- "The drawings of OH Vilag propose a line of argument that promises directly as a conscientious narrative, or indirectly playing off ironic comparisons,
- He feels sometimes deep within his catalog of 'the missing' and 'the commonplace'."
- "Genuine voice of a typical outsider, fresh and unpredictable!
- into very strong visual images, which resonate, in their span of styles,
- OH Vilag's concept of art ending in book is for me an excellent format
- "You write 'Oh World! Oh Human'
- It is right and proper that you offer us an image of Kathe Kollowitz,
- Artist of this card brings into focus the everyday among plants. But you forego the pretty and cute
- until we recognize in them our fellow human being, our brother, our sister, IMAGO DEI. The missing belong to us. The mute belong to us.
- "OH Vilag (or Richard Eaton as I have known him from the National Academy and Art Students League) feels deeply,
- I respond to how closely tied his art is to his existence. Eaton's art truly extends beyond stylistic exercises, indeed to me that says a great deal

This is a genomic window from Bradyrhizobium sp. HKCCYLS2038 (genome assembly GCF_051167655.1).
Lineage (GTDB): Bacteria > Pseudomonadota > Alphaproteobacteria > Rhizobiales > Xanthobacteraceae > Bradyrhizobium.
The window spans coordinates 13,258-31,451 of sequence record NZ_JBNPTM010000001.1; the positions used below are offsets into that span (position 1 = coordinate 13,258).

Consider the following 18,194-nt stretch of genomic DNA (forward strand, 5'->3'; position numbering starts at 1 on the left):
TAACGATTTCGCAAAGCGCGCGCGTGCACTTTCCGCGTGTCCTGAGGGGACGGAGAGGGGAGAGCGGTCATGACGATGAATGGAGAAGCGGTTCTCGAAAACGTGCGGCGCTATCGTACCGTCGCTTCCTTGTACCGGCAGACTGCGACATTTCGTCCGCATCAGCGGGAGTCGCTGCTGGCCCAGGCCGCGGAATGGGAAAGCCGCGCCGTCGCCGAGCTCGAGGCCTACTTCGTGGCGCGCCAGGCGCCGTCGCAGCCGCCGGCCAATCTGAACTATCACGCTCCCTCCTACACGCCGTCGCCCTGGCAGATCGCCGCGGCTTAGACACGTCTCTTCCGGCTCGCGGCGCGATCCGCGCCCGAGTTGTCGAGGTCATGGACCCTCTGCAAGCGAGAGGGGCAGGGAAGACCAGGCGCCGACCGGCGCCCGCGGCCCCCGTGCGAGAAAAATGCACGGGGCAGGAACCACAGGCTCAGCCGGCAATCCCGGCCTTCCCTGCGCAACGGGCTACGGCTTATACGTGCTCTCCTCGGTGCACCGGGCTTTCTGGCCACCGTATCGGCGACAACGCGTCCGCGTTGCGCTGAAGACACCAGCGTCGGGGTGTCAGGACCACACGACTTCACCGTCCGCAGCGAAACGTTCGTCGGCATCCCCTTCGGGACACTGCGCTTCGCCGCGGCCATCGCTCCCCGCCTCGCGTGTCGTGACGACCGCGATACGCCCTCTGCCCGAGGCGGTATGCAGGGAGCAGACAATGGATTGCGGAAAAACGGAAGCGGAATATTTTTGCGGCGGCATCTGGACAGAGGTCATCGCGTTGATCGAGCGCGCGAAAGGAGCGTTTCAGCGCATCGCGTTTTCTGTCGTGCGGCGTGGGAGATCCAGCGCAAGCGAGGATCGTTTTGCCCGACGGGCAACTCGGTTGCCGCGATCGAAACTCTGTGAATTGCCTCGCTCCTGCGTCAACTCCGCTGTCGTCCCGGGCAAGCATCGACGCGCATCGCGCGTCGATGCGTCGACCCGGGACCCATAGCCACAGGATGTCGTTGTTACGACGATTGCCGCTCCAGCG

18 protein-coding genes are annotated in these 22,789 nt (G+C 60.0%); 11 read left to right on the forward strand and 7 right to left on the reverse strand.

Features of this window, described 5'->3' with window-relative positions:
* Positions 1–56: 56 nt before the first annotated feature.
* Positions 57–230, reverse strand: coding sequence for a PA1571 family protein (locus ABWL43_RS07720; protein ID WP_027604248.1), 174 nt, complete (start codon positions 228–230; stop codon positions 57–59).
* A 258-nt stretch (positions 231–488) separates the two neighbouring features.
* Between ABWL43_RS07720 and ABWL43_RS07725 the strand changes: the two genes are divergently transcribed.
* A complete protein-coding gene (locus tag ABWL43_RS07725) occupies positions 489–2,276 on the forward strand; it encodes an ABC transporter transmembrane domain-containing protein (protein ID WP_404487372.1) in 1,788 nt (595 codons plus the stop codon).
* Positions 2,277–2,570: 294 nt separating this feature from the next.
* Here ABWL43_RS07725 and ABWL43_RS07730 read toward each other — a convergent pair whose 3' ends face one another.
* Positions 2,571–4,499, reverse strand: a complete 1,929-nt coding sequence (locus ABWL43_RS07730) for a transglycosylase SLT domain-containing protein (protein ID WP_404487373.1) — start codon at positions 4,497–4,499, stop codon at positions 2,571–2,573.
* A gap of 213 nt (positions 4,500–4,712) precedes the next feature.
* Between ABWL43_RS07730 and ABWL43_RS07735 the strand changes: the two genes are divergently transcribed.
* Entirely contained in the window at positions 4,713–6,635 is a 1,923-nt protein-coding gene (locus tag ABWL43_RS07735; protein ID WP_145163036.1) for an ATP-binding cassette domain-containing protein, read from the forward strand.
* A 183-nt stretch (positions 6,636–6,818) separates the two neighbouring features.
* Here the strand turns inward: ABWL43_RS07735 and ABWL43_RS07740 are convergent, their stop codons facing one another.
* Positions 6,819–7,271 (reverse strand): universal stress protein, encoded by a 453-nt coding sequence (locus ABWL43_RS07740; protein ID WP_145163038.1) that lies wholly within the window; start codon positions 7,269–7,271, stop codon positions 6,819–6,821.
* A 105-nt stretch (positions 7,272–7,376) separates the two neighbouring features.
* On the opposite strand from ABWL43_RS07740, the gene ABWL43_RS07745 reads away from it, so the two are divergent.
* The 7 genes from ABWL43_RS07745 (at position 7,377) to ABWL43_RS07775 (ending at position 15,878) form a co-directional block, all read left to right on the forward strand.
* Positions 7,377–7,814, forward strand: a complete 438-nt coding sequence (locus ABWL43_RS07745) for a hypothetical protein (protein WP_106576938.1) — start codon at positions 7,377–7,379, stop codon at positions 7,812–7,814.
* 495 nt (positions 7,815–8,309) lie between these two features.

- "Do Walls Have Imagination is a remarkable work.
- to the impeccable mix of amazing images and probing texts, exuberant color
- but with a kind of lyric compassion - what is unfinished and maybe could never be finished.
- Arthur C. Danto on OH Vilag
- OH Vilag has a gift of transporting his emotional sensations
- with such diverse artists as Goya, Van Gogh, Picasso, Baskin.
- however unconventional for the playful mind and hand."
Leonid Lerman, artist
- and it is your election to depict the human that is under-represented in our celebrity-inebriated world that pleases me.
- for she too depicted the opressed and ignored, the unbeautiful and the ugly (as well, in their demonic demensions, as the oppressors).
- and bring into focus human beings who lack the attraction to lead us to look at them twice. You depict then so that we have to look at them steadily
- Our mercenaries not only serve us and/or in our place, but belong to us."
Tony Stoneburner, teacher and poet
- invests those feelings and strong inner energies into his drawings and paintings. The work has speed and rhythm along with thoughtfulness.
- in the unity of all the parts coming together like they should and why his drawings are vital forms to absorb and connect to."
Sigmund Abeles, artist
- The label "artist's book" though potentially descriptive, doesn't do justice
- and thoughtful composition that is found in this volume. It is a treat indeed.
Kellie Jones, art historian